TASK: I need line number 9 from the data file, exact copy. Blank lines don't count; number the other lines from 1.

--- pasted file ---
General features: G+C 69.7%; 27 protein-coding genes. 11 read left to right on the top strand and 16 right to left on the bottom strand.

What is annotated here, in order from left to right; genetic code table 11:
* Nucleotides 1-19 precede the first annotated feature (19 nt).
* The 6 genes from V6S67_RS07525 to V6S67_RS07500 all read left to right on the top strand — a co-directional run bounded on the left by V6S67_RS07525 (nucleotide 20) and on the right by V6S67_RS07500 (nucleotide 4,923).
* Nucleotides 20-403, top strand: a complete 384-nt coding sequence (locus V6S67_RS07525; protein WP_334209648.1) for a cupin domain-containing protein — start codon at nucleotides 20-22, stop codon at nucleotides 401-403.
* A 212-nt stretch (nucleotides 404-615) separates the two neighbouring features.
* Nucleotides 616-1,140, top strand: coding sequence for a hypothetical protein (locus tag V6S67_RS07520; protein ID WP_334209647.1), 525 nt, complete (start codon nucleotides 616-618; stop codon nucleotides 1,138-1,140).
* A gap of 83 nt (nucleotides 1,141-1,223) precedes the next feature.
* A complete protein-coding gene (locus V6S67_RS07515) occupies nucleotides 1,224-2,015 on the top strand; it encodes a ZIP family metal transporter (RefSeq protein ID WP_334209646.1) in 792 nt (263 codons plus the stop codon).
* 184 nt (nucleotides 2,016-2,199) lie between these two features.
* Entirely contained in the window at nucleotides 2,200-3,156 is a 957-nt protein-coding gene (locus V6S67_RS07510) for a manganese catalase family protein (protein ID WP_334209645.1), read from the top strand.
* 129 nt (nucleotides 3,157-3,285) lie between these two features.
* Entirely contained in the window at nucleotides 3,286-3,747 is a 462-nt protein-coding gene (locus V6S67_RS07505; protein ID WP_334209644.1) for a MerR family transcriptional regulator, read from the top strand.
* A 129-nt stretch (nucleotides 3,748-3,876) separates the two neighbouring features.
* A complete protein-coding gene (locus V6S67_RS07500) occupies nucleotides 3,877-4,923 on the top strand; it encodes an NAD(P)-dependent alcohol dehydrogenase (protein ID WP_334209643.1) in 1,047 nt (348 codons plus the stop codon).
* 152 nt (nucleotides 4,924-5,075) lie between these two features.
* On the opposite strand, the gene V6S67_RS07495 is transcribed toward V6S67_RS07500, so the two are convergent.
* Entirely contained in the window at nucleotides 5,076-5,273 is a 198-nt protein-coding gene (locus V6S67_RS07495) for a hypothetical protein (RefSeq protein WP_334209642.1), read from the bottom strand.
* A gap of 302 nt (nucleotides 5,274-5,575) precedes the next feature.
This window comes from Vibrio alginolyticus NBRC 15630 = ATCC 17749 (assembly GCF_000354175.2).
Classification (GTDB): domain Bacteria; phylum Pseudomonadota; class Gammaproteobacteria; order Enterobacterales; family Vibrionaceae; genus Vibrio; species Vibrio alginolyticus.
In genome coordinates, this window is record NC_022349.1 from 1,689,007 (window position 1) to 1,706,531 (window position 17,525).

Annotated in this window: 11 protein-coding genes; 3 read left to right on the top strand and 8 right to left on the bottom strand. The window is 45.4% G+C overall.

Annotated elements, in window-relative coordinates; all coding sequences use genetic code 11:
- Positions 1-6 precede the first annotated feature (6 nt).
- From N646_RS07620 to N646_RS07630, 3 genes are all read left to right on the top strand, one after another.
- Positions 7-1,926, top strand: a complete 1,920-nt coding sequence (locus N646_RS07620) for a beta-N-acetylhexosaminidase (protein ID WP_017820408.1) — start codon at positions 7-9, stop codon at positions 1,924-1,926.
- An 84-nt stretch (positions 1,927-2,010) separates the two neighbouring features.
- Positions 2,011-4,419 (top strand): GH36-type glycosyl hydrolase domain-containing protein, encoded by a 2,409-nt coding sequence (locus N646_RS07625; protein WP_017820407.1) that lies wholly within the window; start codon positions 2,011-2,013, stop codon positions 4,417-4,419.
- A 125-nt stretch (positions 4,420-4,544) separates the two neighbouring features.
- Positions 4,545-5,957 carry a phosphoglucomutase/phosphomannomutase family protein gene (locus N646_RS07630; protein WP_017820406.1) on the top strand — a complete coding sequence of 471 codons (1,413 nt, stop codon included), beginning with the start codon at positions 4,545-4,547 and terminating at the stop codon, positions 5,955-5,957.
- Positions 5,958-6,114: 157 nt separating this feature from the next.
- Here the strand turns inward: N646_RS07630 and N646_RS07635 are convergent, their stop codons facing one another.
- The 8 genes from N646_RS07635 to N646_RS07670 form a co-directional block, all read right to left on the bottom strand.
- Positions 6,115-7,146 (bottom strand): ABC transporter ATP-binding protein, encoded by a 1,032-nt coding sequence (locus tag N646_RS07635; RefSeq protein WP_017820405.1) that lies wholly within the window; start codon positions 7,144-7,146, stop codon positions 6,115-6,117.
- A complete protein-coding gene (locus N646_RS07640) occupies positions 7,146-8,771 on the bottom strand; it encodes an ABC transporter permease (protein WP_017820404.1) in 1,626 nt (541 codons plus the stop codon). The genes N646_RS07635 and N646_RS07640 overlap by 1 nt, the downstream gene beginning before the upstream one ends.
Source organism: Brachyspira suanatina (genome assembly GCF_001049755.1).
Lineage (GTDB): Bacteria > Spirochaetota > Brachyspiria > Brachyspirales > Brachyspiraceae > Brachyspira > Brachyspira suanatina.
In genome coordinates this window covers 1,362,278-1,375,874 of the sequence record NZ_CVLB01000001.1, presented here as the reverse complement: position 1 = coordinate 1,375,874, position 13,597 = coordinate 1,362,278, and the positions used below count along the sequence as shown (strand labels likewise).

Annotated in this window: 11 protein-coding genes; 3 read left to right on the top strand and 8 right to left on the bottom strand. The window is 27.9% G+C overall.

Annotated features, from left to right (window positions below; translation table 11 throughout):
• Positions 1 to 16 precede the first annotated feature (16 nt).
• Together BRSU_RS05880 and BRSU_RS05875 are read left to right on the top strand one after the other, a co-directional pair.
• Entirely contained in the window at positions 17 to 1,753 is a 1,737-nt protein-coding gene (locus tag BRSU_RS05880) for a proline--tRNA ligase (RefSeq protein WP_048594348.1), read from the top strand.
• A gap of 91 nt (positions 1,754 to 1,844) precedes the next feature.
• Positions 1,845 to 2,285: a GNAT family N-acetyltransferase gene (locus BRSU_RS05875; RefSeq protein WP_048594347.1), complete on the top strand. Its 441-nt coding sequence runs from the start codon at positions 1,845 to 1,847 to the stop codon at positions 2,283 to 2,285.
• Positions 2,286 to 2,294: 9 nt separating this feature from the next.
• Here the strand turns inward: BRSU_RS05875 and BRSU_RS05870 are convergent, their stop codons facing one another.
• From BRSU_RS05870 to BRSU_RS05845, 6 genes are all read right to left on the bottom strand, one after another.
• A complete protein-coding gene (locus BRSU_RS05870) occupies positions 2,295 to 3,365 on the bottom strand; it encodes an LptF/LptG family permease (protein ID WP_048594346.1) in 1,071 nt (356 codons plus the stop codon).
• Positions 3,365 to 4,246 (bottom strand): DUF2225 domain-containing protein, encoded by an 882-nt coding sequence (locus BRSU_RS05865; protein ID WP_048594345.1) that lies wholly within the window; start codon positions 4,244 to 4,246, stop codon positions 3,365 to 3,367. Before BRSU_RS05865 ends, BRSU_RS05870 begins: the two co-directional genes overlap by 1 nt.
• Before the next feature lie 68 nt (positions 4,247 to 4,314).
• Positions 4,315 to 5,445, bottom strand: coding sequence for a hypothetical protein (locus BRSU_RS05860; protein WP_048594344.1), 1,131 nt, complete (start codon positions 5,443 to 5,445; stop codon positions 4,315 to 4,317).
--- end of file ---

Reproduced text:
* A complete protein-coding gene (locus V6S67_RS07515) occupies nucleotides 1,224-2,015 on the top strand; it encodes a ZIP family metal transporter (RefSeq protein ID WP_334209646.1) in 792 nt (263 codons plus the stop codon).